Wednesday, November 18, 2009

Gold, Silver and Bronze Vessels found in burial near chariot discovery


Marvelous discoveries of ancient Thracian treasures continue in Bulgaria. I truly hope I can see some of these finds some day. Apparently these antiquities were uncovered close to the site where a completely intact bronze-embellished Thracian chariot was found in September 2007.

While looking for an image of the finds I stumbled across this marvelous blog about ancient Bulgaria that provided a number of images of the chariot excavation including this one.

"In October and November 2009, archaeologist Veselin Ignatov’s team found a burial tomb of dated back to the end of 1st century and beginning of 2nd century AD, located outside of the village of Karanovo, in southern Bulgaria.

The finds at the lavish Thracian tomb include gold rings, silver cups and vessels coated with gold and clay vessels. Those include two silver cups with images of love god Eros, and a number of other ornate silver and bronze vessels." - More: Sofia News Agency

The precious items once belonged to an aristocrat descended from the ruling elite of the Odrysian Kingdom (5th -3rd century BCE).

According to the Greek historians Herodotus and Thucydides, a royal dynasty emerged from among the Odrysian tribe in Thrace around the end of the 5th century BCE, which came to dominate much of the area and peoples between the Danube and the Aegean for the next century. Later writers, royal coin issues, and inscriptions indicate the survival of this dynasty into the early first century CE, although its overt political influence declined progressively first under Persian, Macedonian, later Roman, encroachment. Despite their demise, the period of Odrysian rule was of decisive importance for the future character of south-eastern Europe, under the Roman Empire and beyond. - Wikipedia
[Image - Golden mask of 4th century BCE Thracian King discovered near Topolchene in 2007. Courtesy of News.bg]

The Odrysians built roads to develop trade and built a powerful army, at one point numbering over 150,000 men.

Under the Odrysians Greek became the language of administrators and of nobility and the Greek Alphabet was adopted; Greek customs and fashions contributed to the recasting of east Balkan society.The nobility adopted Greek fashions in dress, ornament and military equipment, spreading it to the other tribes.

In the 4th century BC, the kingdom split itself in three smaller kingdoms, of which one, with the capital at Seuthopolis survived the longest. During the Hellenistic era it was subject at various times to Alexander the Great, Lysimachus, Ptolemy II, and Philip V, and was at one time overrun by the Celts, but usually maintained its own kings. During the Roman era its Sapaean rulers were clients of Rome until Thrace was annexed as a Roman province in 46 AD. - Wikipedia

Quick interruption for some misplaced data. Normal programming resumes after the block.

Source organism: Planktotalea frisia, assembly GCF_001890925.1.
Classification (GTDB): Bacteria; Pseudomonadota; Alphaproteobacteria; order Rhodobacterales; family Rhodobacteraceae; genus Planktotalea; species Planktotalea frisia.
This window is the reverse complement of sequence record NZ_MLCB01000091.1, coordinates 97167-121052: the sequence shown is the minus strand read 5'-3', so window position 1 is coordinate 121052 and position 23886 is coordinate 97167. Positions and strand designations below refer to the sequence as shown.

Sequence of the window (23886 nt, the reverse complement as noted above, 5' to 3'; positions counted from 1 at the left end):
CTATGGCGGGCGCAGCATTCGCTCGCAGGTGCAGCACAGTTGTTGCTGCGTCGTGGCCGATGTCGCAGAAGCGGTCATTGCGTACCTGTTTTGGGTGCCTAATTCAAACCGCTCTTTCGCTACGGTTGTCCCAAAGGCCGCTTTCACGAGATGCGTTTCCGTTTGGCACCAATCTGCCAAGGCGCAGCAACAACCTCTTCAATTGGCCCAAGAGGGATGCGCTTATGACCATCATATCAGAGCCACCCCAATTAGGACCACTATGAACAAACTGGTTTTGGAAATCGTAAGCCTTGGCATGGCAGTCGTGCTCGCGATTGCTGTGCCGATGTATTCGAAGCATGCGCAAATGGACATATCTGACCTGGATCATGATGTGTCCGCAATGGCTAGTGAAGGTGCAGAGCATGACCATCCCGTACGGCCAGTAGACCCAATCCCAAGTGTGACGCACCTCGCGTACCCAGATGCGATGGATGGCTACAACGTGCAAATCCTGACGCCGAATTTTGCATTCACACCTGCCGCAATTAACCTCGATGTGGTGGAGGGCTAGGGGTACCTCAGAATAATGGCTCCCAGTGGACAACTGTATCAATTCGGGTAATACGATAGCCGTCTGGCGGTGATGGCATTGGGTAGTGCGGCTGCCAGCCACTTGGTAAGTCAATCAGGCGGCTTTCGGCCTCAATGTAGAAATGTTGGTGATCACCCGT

Wednesday, November 11, 2009

Cambyses Lost Persian Army Found In The Sahara!


What a wonderful discovery! Two Italian archaeologist have found what appears to be the lost army of Persian King Cambyses in the Sahara desert. I learned about this cataclysmic event when I listened to Professor Elizabeth VanDiver's Teaching Company lecture series on Herodotus: The Father of History. It was the first lecture series from the Teaching Company that I had ever heard and I was mesmerized! I now have dozens of their lectures under my belt and about a dozen on my "to be heard" shelf in my library.

[Image: Gold ornaments from the Oxus Treasure depicting Persian warrior 5th-4th century BCE. Photographed at the British Museum by Mary Harrsch]

The article compared the discovery with Schlieman's discovery of Troy and I would have to agree and it is so exciting to have it occur in my own lifetime! How gratifying to culminate 13 years of research with such a marvelous discovery!

"A pair of Italian archaeologists have uncovered bronze weapons, a silver bracelet, an earring and hundreds of human bones in the vast desolate wilderness of the Sahara desert. Twin brothers Angelo and Alfredo Castiglioni are hopeful that they've finally found the lost army of Persian King Cambyses II.

According to the Greek historian Herodotus, Cambyses II and his armies were buried by a cataclysmic sandstorm in 525 B.C. He wrote, "a wind arose from the south, strong and deadly, bringing with it vast columns of whirling sand, which entirely covered up the troops and caused them wholly to disappear."

Now the discovery of these artifacts points towards an answer to this millennias-old mystery: The Castiglioni brothers studied ancient maps and came to the conclusion that Cambyses' army did not take the caravan route most archaeologists believe they used." - More: New American